I feel like AR will be more useful than VR for real-world applications. I can already envision having an AR work-space: Real desk and chair, real keyboard and mouse connected (wirelessly). Virtual multi-monitor setup. You can actually get work done, not just for entertainment. Coworkers can't see your screens, should this become socially acceptable to use at an actual workplace.
    09-10-2016 09:11 PM
  5. philsh's Avatar
    ar...cool!, vr cooler...! ph
    09-11-2016 03:08 AM
  6. Chemy JMHT's Avatar
    I don't think AR is more useful than VR, I think are meant to do different things, what I think is in the future both technologies will be in the same device, also both technologies will be available to use at the same time.
    09-11-2016 01:53 PM
  7. Sim_8_3's Avatar
    I don't think AR is more useful than VR, I think are meant to do different things, what I think is in the future both technologies will be in the same device, also both technologies will be available to use at the same time.
    That's kind of the way I see it, VR puts you with characters and in places you have never been before, AR puts places and characters in your living room that never have been there before, doesn't seem very useful to me, unless like you said they somehow marry the two.
    09-14-2016 01:45 AM
  8. BioFanatic's Avatar
    That's kind of the way I see it, VR puts you with characters and in places you have never been before, AR puts places and characters in your living room that never have been there before, doesn't seem very useful to me, unless like you said they somehow marry the two.
    I'm wondering if Chemy JMHT was replying to my previous post. If so, I meant to imply that it could be more useful for real-world applications (ie productivity).
    -It's difficult to PRODUCE content in VR. Text input methods rely on voice or tapping through a visual keyboard. With AR, you can use and SEE and actual keyboard and mouse, and have that tactile feedback.
    -VR is fantastic for CONSUMING content, because of the reasons you mentioned, like being in a totally different world.
    09-14-2016 09:02 AM
  9. Sim_8_3's Avatar
    I'm wondering if Chemy JMHT was replying to my previous post. If so, I meant to imply that it could be more useful for real-world applications (ie productivity).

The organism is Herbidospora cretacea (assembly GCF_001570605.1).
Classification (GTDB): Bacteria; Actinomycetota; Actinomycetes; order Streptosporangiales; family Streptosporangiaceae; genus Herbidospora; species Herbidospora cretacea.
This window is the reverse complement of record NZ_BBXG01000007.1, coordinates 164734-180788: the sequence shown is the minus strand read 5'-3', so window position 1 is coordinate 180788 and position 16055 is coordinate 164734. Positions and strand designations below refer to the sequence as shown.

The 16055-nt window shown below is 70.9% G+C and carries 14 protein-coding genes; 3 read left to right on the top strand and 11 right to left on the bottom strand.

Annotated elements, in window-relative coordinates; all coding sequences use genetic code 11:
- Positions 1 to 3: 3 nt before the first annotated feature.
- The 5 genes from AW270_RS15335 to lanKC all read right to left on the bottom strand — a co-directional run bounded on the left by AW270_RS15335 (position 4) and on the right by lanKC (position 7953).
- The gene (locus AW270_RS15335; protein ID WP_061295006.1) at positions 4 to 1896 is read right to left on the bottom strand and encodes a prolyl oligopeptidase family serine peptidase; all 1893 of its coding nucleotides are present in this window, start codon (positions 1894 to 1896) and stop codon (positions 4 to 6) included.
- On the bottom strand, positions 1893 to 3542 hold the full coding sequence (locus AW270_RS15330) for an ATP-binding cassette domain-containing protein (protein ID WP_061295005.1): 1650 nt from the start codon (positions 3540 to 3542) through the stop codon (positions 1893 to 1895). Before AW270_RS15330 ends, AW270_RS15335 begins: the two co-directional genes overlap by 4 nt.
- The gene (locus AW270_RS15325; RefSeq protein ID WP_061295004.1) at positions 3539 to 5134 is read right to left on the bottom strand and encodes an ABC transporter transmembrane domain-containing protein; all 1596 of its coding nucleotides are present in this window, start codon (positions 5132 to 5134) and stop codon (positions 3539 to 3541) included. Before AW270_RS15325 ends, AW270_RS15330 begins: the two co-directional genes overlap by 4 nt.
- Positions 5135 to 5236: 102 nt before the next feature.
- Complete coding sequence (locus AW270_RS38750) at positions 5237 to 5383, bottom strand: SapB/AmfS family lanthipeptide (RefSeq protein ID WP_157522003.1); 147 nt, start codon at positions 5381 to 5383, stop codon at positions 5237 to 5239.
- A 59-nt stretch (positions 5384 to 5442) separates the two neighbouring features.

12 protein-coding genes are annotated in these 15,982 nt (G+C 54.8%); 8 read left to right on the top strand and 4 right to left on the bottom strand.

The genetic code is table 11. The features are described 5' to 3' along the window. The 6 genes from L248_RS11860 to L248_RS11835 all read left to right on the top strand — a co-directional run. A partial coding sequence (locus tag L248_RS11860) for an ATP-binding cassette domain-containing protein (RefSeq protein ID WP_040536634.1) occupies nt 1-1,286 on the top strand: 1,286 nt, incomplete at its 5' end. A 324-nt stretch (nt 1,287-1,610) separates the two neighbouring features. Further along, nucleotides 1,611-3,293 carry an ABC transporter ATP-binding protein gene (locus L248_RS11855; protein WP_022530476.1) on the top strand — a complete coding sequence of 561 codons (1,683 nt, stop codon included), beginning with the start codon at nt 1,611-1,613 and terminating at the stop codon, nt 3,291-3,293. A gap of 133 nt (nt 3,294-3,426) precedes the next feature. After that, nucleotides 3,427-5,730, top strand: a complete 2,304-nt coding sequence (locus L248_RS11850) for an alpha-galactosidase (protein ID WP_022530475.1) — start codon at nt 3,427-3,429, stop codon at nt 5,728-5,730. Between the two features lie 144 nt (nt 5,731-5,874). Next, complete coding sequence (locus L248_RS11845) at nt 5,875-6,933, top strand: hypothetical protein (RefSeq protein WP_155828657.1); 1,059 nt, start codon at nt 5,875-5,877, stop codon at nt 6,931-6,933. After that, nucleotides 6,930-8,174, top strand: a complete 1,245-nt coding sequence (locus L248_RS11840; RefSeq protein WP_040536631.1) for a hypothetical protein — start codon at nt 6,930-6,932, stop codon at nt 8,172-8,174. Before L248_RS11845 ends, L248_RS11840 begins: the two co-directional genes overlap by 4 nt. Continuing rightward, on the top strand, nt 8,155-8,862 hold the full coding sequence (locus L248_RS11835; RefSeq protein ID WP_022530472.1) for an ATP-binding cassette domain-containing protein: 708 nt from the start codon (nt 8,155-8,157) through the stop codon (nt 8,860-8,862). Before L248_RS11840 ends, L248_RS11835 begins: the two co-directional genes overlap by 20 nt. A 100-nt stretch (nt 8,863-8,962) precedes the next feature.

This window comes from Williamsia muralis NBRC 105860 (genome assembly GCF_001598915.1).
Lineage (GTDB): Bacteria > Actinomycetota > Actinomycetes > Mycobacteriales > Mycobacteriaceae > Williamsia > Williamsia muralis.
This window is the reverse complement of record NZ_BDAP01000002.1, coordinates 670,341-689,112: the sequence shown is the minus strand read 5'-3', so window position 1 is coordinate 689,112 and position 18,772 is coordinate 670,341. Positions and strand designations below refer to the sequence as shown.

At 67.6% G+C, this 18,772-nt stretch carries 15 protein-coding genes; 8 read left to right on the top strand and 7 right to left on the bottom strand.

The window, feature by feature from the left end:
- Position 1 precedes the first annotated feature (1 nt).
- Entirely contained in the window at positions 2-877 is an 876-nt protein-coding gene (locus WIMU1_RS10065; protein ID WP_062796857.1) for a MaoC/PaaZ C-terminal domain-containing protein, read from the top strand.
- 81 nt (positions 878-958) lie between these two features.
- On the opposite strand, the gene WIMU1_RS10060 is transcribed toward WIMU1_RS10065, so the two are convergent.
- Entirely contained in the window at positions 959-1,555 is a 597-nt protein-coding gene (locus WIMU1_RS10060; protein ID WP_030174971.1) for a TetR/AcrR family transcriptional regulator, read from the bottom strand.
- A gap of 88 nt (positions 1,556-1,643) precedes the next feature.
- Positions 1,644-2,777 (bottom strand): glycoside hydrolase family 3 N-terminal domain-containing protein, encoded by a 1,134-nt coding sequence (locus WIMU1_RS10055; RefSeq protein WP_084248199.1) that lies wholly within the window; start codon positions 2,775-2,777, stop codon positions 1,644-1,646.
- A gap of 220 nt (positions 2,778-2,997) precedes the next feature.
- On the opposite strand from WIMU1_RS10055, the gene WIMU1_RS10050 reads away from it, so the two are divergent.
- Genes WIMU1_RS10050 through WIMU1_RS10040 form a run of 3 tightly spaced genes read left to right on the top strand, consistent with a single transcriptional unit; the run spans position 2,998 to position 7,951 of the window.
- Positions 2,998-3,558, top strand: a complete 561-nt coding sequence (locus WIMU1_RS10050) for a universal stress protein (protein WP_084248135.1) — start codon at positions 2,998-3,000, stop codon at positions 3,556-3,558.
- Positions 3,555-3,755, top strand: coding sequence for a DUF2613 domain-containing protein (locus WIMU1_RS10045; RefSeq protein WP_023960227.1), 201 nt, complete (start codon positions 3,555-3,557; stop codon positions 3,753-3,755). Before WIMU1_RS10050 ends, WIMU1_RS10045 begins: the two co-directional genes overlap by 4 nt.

-It's difficult to PRODUCE content in VR. Text input methods rely on voice or tapping through a visual keyboard. With AR, you can use and SEE and actual keyboard and mouse, and have that tactile feedback.
    -VR is fantastic for CONSUMING content, because of the reasons you mentioned, like being in a totally different world.
    I think you are right, that's why quotes are always good, I do see your point how AR can be useful in productivity, to me it's kind of like the screen you see in Syfy movies like in futuristic military movies where they are looking at 3 dimensional diagrams of the various troops and carriers or like a screen projection in a navy or air battle, something like that, it has a lot potential for civilian use.
    BioFanatic likes this.
    09-15-2016 01:13 AM
  10. Chemy JMHT's Avatar
    I'm wondering if Chemy JMHT was replying to my previous post. If so, I meant to imply that it could be more useful for real-world applications (ie productivity).
    -It's difficult to PRODUCE content in VR. Text input methods rely on voice or tapping through a visual keyboard. With AR, you can use and SEE and actual keyboard and mouse, and have that tactile feedback.
    -VR is fantastic for CONSUMING content, because of the reasons you mentioned, like being in a totally different world.
    I don't actually remember lol.

    but even VR works in a productive way, is totally useful for training in areas were a simulation will show you things otherwise will be dangerous or difficult to live, also VR is too in the early ages, right now you can use a virtual keyboard on VR just by using the remote (Rift, don't know Vive or PSVR) and a mouse just by looking straight to the thing you want.

    In the AR case, it can be use in a real situation, VR allows to train as an astronaut repairing a satellite around the earth, AR will help you when you are actually there giving you vital information.

    I think in the next years we all will use both technologies according the situation and with the same device, as now we are using the smartphones for more than just making calls like ten years ago.
    09-17-2016 08:11 PM